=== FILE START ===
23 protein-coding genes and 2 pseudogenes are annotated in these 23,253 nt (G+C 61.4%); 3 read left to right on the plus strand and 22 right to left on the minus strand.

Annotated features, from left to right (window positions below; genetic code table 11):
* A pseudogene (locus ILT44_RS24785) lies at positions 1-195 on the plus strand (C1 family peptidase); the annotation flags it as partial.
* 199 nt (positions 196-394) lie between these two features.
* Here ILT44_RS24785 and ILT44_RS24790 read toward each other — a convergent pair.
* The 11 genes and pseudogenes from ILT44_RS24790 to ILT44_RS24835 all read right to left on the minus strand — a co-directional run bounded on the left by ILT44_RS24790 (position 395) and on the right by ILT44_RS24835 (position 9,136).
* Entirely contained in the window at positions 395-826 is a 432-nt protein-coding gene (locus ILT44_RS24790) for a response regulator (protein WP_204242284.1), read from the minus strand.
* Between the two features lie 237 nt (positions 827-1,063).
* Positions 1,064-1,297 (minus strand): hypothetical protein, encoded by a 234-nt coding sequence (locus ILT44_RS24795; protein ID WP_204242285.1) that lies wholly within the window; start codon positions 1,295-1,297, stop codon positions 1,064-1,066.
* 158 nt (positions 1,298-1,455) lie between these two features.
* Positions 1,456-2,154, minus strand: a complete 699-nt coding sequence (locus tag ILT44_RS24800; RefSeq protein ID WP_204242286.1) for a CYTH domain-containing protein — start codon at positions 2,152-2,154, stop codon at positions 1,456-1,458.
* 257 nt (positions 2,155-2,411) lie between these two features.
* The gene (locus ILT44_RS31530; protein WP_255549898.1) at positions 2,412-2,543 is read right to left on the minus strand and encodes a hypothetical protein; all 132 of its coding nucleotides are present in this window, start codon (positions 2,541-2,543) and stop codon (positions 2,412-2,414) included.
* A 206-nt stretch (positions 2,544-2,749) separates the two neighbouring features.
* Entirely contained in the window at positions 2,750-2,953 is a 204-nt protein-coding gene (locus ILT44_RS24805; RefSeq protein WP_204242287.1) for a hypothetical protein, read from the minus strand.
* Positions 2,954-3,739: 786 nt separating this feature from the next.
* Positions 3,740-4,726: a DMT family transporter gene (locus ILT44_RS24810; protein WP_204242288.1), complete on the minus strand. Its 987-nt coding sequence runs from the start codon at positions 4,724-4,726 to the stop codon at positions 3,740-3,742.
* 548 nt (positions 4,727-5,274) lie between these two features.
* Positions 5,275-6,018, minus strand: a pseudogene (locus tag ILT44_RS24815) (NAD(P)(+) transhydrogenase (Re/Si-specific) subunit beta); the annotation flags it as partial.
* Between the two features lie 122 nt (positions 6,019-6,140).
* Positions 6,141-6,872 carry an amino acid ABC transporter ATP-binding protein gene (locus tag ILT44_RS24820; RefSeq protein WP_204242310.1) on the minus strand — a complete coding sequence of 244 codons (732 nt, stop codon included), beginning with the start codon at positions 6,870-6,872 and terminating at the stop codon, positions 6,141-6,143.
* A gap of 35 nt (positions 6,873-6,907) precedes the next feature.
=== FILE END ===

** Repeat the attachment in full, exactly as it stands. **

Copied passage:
23 protein-coding genes and 2 pseudogenes are annotated in these 23,253 nt (G+C 61.4%); 3 read left to right on the plus strand and 22 right to left on the minus strand.

Annotated features, from left to right (window positions below; genetic code table 11):
* A pseudogene (locus ILT44_RS24785) lies at positions 1-195 on the plus strand (C1 family peptidase); the annotation flags it as partial.
* 199 nt (positions 196-394) lie between these two features.
* Here ILT44_RS24785 and ILT44_RS24790 read toward each other — a convergent pair.
* The 11 genes and pseudogenes from ILT44_RS24790 to ILT44_RS24835 all read right to left on the minus strand — a co-directional run bounded on the left by ILT44_RS24790 (position 395) and on the right by ILT44_RS24835 (position 9,136).
* Entirely contained in the window at positions 395-826 is a 432-nt protein-coding gene (locus ILT44_RS24790) for a response regulator (protein WP_204242284.1), read from the minus strand.
* Between the two features lie 237 nt (positions 827-1,063).
* Positions 1,064-1,297 (minus strand): hypothetical protein, encoded by a 234-nt coding sequence (locus ILT44_RS24795; protein ID WP_204242285.1) that lies wholly within the window; start codon positions 1,295-1,297, stop codon positions 1,064-1,066.
* 158 nt (positions 1,298-1,455) lie between these two features.
* Positions 1,456-2,154, minus strand: a complete 699-nt coding sequence (locus tag ILT44_RS24800; RefSeq protein ID WP_204242286.1) for a CYTH domain-containing protein — start codon at positions 2,152-2,154, stop codon at positions 1,456-1,458.
* 257 nt (positions 2,155-2,411) lie between these two features.
* The gene (locus ILT44_RS31530; protein WP_255549898.1) at positions 2,412-2,543 is read right to left on the minus strand and encodes a hypothetical protein; all 132 of its coding nucleotides are present in this window, start codon (positions 2,541-2,543) and stop codon (positions 2,412-2,414) included.
* A 206-nt stretch (positions 2,544-2,749) separates the two neighbouring features.
* Entirely contained in the window at positions 2,750-2,953 is a 204-nt protein-coding gene (locus ILT44_RS24805; RefSeq protein WP_204242287.1) for a hypothetical protein, read from the minus strand.
* Positions 2,954-3,739: 786 nt separating this feature from the next.
* Positions 3,740-4,726: a DMT family transporter gene (locus ILT44_RS24810; protein WP_204242288.1), complete on the minus strand. Its 987-nt coding sequence runs from the start codon at positions 4,724-4,726 to the stop codon at positions 3,740-3,742.
* 548 nt (positions 4,727-5,274) lie between these two features.
* Positions 5,275-6,018, minus strand: a pseudogene (locus tag ILT44_RS24815) (NAD(P)(+) transhydrogenase (Re/Si-specific) subunit beta); the annotation flags it as partial.
* Between the two features lie 122 nt (positions 6,019-6,140).
* Positions 6,141-6,872 carry an amino acid ABC transporter ATP-binding protein gene (locus tag ILT44_RS24820; RefSeq protein WP_204242310.1) on the minus strand — a complete coding sequence of 244 codons (732 nt, stop codon included), beginning with the start codon at positions 6,870-6,872 and terminating at the stop codon, positions 6,141-6,143.
* A gap of 35 nt (positions 6,873-6,907) precedes the next feature.